Have a good one, baby, she says as I pull through the gate. I exhale.

I park and sit in my truck. In the front seat of a nearby car, a guard checks her makeup in her visor mirror. A family sits in a four-door sedan, probably waiting to visit a loved one, legs dangling idly out of open doors. In front of me two tall chain-link fences surround the prison, razor wire spooled out along the top. A cat walks slowly across a large, empty expanse of pavement inside. A metallic church steeple pokes above the buildings. The pine forest surrounds the compound, thick and tall.

I get out and walk across the lot, my mind focused on the guard towers, where I imagine officers are watching me. The prison’s HR director told me last week that Lane Blair, one of the company’s managing directors, had called to ask about me. She said it was very unusual that corporate would take an interest in a particular cadet. Since then, I have been certain that the company’s higher-ups know who I am. When I enter the classroom, no one is there. The longer I sit, the more I am convinced it is a trap. What will happen if they come for me?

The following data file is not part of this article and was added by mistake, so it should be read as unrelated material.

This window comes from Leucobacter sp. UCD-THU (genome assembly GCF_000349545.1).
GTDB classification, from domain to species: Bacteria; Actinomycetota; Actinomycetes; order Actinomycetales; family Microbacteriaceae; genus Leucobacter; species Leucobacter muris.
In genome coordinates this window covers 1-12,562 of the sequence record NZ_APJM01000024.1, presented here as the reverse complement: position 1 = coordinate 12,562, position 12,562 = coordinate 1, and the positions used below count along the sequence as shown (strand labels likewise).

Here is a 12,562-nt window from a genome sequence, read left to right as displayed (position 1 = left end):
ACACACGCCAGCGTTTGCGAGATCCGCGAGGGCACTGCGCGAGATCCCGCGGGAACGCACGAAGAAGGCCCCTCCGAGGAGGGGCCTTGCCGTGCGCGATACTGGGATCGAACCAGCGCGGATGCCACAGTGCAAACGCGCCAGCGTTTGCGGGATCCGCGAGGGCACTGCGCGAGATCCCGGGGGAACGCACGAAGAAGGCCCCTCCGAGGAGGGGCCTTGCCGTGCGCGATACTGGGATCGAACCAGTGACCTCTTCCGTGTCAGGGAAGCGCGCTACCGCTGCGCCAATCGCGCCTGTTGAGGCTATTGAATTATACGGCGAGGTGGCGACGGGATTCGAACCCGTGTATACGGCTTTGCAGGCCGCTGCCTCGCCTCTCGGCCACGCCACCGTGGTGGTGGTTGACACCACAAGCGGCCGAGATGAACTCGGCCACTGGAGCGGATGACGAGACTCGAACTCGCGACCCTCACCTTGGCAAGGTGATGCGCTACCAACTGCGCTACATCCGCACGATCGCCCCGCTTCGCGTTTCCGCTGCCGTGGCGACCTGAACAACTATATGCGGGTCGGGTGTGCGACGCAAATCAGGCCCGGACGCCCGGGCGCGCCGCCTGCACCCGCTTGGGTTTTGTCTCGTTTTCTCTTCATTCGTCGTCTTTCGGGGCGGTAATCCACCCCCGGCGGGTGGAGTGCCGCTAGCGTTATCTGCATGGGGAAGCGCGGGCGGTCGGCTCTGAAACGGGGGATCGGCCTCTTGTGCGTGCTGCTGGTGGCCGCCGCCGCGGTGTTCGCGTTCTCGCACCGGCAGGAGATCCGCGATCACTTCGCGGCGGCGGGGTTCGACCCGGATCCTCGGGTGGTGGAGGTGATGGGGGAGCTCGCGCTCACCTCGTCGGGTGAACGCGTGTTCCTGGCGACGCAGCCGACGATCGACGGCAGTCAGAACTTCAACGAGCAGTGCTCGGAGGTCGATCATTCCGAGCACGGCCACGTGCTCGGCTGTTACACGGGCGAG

Another cadet enters, sits next to me, and introduces himself. He’s nineteen years old, black, and just out of high school. His name is Reynolds.

You nervous? he asks.

A little, I say. You?

Nah, I been around, he says. I seen killin’. My uncle killed three people. My brother been in jail and my cousin. I ain’t nervous. He says he just needs a job for a while until he begins college in a few months. He has a baby to feed. He also wants to put speakers in his new truck. They told him he could work on his days off, so he’ll probably come in every day. That will be a fat paycheck, he says. He puts his head down and falls asleep.